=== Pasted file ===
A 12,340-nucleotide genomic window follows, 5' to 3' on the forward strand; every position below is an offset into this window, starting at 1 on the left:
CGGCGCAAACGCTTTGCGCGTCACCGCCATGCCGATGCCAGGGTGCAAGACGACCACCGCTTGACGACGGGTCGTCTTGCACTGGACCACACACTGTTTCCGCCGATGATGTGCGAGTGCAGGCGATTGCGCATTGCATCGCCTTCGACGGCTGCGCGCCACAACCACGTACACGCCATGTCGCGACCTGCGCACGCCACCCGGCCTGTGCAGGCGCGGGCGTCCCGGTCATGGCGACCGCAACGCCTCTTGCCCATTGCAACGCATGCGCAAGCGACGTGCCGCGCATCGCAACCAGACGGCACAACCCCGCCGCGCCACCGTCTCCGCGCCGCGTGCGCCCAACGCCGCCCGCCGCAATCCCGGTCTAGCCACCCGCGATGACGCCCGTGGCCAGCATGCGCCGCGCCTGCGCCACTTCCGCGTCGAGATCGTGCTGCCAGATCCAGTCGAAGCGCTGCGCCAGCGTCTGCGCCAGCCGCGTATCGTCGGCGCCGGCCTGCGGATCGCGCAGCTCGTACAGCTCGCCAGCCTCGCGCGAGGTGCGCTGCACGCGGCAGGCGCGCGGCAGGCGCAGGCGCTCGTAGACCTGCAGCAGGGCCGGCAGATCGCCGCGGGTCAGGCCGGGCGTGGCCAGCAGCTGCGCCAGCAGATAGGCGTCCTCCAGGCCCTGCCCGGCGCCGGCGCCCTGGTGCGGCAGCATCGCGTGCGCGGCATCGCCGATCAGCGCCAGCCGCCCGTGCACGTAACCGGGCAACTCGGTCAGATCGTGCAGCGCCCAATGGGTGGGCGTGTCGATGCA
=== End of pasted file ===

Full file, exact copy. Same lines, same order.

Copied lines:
A 12,340-nucleotide genomic window follows, 5' to 3' on the forward strand; every position below is an offset into this window, starting at 1 on the left:
CGGCGCAAACGCTTTGCGCGTCACCGCCATGCCGATGCCAGGGTGCAAGACGACCACCGCTTGACGACGGGTCGTCTTGCACTGGACCACACACTGTTTCCGCCGATGATGTGCGAGTGCAGGCGATTGCGCATTGCATCGCCTTCGACGGCTGCGCGCCACAACCACGTACACGCCATGTCGCGACCTGCGCACGCCACCCGGCCTGTGCAGGCGCGGGCGTCCCGGTCATGGCGACCGCAACGCCTCTTGCCCATTGCAACGCATGCGCAAGCGACGTGCCGCGCATCGCAACCAGACGGCACAACCCCGCCGCGCCACCGTCTCCGCGCCGCGTGCGCCCAACGCCGCCCGCCGCAATCCCGGTCTAGCCACCCGCGATGACGCCCGTGGCCAGCATGCGCCGCGCCTGCGCCACTTCCGCGTCGAGATCGTGCTGCCAGATCCAGTCGAAGCGCTGCGCCAGCGTCTGCGCCAGCCGCGTATCGTCGGCGCCGGCCTGCGGATCGCGCAGCTCGTACAGCTCGCCAGCCTCGCGCGAGGTGCGCTGCACGCGGCAGGCGCGCGGCAGGCGCAGGCGCTCGTAGACCTGCAGCAGGGCCGGCAGATCGCCGCGGGTCAGGCCGGGCGTGGCCAGCAGCTGCGCCAGCAGATAGGCGTCCTCCAGGCCCTGCCCGGCGCCGGCGCCCTGGTGCGGCAGCATCGCGTGCGCGGCATCGCCGATCAGCGCCAGCCGCCCGTGCACGTAACCGGGCAACTCGGTCAGATCGTGCAGCGCCCAATGGGTGGGCGTGTCGATGCA